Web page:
PMCCPMCCPMCC

Search tips
Search criteria 

Advanced

 
Logo of sarcomaJournal's HomeManuscript SubmissionAims and ScopeAuthor GuidelinesEditorial BoardHome
 
Sarcoma. 2008; 2008: 859407.
Published online Nov 30, 2008. doi:  10.1155/2008/859407
PMCID: PMC2590677
EBV-Associated Smooth Muscle Neoplasms: Solid Tumors Arising in the Presence of Immunosuppression and Autoimmune Diseases
Kimberly Moore Dalal,1, 2, 3 Cristina R. Antonescu,4 Ronald P. DeMatteo,1 and Robert G. Maki5*
1Department of Surgery, Memorial Sloan-Kettering Cancer Center, New York, NY 10065, USA
2Department of Surgery, David Grant United States Air Force Medical Center, Travis Air Force Base, CA 94535, USA
3Department of Surgery, University of California at San Francisco, CA 94143, USA
4Department of Pathology, Memorial Sloan-Kettering Cancer Center, New York, NY 10065, USA
5Department of Medicine, Memorial Sloan-Kettering Cancer Center, New York, NY 10065, USA
*Robert G. Maki: makir/at/mskcc.org
Recommended by Quincy Chu
Received April 24, 2008; Revised August 19, 2008; Accepted October 11, 2008.
Background. Epstein-Barr virus (EBV)-related smooth muscle neoplasms (SMNs) have been associated with immune dysregulation, most notably in patients who have undergone solid organ transplantation or in patients with HIV/AIDS. Objective. to report our experience with EBV-related neoplasms as well as describing the first EBV-related SMN in the setting of administration of glucocorticoids and the tumor necrosis factor inhibitor etanercept. Design. We have case reports, of minimum 3-year follow-up, 2002–2005. Setting. It was held in an academic and tertiary referral cancer center. Patients. Patients are with dysregulated immunity after solid organ transplantation, HIV/AIDS, or with psoriasis after treatment with etanercept. Interventions. There were discontinuation of etanercept, right hepatic trisegmentectomy, and chemotherapy. Measurements. We use survival as a measurement here. Results. Patients who were able to withstand reduction in immunosuppression survived. Surgical resection or chemotherapy was successful in delaying progression of disease. Limitations. There was a relatively short follow-up for these slow-growing neoplasms. Conclusion. EBV-related SMNs have variable aggressiveness. While chemotherapy may slow disease progression, resection and improving the host immune status provide the best opportunity for primary tumor control.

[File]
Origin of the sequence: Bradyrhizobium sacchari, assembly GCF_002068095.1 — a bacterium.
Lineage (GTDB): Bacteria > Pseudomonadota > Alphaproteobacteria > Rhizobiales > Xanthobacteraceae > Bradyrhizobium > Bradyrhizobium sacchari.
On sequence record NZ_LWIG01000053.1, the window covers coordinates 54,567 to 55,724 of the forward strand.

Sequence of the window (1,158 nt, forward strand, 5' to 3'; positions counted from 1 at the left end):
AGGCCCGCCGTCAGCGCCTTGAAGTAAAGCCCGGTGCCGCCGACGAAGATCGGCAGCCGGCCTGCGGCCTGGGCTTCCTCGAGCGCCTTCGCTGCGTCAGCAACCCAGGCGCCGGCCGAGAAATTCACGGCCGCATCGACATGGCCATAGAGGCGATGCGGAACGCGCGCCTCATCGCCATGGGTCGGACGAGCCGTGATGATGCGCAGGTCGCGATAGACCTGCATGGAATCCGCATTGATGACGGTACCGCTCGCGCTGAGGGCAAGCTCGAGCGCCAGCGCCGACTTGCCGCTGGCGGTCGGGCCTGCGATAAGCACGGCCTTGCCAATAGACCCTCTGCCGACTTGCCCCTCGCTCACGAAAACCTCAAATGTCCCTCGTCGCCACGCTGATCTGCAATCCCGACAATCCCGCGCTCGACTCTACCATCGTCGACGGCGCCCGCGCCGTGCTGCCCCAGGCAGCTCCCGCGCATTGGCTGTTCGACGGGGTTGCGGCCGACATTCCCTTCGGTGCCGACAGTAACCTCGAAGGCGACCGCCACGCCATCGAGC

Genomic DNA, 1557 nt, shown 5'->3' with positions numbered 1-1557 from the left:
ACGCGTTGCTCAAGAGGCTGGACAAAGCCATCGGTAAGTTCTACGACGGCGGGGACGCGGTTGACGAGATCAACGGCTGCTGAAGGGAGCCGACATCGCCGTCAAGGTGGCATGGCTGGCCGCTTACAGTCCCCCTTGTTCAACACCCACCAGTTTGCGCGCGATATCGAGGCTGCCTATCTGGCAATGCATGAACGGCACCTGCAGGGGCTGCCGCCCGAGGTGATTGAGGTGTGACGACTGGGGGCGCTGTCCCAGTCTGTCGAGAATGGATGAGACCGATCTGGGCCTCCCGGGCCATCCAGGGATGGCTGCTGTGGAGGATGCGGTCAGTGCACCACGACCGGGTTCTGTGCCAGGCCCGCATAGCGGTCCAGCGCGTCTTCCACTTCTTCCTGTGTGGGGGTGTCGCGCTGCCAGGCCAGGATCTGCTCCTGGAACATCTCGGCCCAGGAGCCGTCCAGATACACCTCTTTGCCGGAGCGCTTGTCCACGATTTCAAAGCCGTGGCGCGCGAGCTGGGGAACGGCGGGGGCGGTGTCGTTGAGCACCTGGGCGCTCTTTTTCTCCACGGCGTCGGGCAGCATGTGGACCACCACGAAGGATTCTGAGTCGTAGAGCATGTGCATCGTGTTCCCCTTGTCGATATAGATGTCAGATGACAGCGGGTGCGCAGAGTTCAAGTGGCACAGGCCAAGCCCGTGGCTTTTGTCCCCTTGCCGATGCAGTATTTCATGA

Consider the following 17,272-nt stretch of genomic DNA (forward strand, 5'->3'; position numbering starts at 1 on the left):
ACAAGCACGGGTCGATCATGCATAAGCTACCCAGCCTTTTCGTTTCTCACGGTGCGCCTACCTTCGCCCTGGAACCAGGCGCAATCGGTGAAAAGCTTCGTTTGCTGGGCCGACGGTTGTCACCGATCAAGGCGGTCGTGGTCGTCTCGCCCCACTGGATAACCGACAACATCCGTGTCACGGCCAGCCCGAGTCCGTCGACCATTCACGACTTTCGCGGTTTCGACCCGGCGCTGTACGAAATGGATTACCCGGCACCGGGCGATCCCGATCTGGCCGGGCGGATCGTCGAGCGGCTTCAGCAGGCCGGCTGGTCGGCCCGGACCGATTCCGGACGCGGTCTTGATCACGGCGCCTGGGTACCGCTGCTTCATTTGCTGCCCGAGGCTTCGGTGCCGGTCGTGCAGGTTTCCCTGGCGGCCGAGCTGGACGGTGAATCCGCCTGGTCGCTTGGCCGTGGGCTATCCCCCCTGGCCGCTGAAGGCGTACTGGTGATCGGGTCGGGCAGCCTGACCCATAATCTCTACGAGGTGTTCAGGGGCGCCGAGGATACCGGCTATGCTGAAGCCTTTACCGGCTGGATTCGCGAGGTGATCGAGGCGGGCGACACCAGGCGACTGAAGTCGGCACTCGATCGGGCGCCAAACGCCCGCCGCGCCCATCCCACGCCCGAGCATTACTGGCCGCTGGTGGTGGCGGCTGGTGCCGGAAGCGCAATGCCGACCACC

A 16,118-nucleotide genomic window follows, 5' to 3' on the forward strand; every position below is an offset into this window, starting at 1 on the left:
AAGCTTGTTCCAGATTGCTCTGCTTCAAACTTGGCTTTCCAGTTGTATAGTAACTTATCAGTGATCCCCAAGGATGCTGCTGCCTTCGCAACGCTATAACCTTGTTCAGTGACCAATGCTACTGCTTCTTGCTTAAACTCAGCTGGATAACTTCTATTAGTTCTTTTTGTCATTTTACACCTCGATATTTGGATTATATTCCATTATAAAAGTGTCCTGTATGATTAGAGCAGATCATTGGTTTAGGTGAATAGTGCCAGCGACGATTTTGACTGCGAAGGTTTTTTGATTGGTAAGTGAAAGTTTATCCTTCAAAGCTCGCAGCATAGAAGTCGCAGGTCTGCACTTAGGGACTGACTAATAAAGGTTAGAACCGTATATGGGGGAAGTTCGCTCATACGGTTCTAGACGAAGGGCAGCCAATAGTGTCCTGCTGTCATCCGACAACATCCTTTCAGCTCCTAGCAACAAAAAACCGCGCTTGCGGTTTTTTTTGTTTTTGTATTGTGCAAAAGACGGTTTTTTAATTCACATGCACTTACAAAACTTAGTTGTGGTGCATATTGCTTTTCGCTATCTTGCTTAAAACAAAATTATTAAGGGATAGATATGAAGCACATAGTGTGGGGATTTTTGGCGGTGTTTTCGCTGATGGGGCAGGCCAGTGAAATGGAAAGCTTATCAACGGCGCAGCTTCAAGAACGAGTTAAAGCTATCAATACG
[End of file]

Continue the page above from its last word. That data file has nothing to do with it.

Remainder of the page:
Immunocompromised patients have an increased incidence of immunosuppression-associated malignancies. While unusual, smooth muscle neoplasms (SMNs), such as leiomyomas and leiomyosarcomas, occur at a greater frequency in immune-dysregulated patients compared to the general population [1, 2]. SMNs have been reported in immunodeficient patients after solid organ transplants [25], with acquired immune deficiency syndrome (AIDS) [6], or with congenital conditions [710]. SMNs are strongly associated with Epstein-Barr virus (EBV) [4, 6, 9].
We report three cases of EBV-associated SMN, one in a patient with psoriasis who had received the tumor necrosis factor (TNF) antagonist etanercept, and describe our institution’s recent experience with this entity.
Patient 1. A 55-year-old Asian man presented in 2002 with hepatitis B, hypertension, penile carcinoma status postresection and lymphadenectomy in 1988, and chronic renal insufficiency. He had undergone cadaveric renal transplant in 1994 and remained rejection free on cyclosporine, azathioprine, mycophenolate mofetil, and prednisone.
In March 2002, he developed abdominal pain and a 15-pound weight loss. Computed tomography (CT) scans (7/02) revealed an unresectable 14 cm caudate-based mass; multiple pulmonary nodules were visualized. Alpha-fetoprotein level was normal. Core needle biopsy demonstrated a well-differentiated SMN. His immunosuppressive therapy was not reduced because of the likelihood of transplant rejection. The patient refused systemic chemotherapy. By November 2002, he developed jaundice and increasing debilitation. CT scan revealed rapid disease progression with pulmonary metastases and ascites. He died later that month.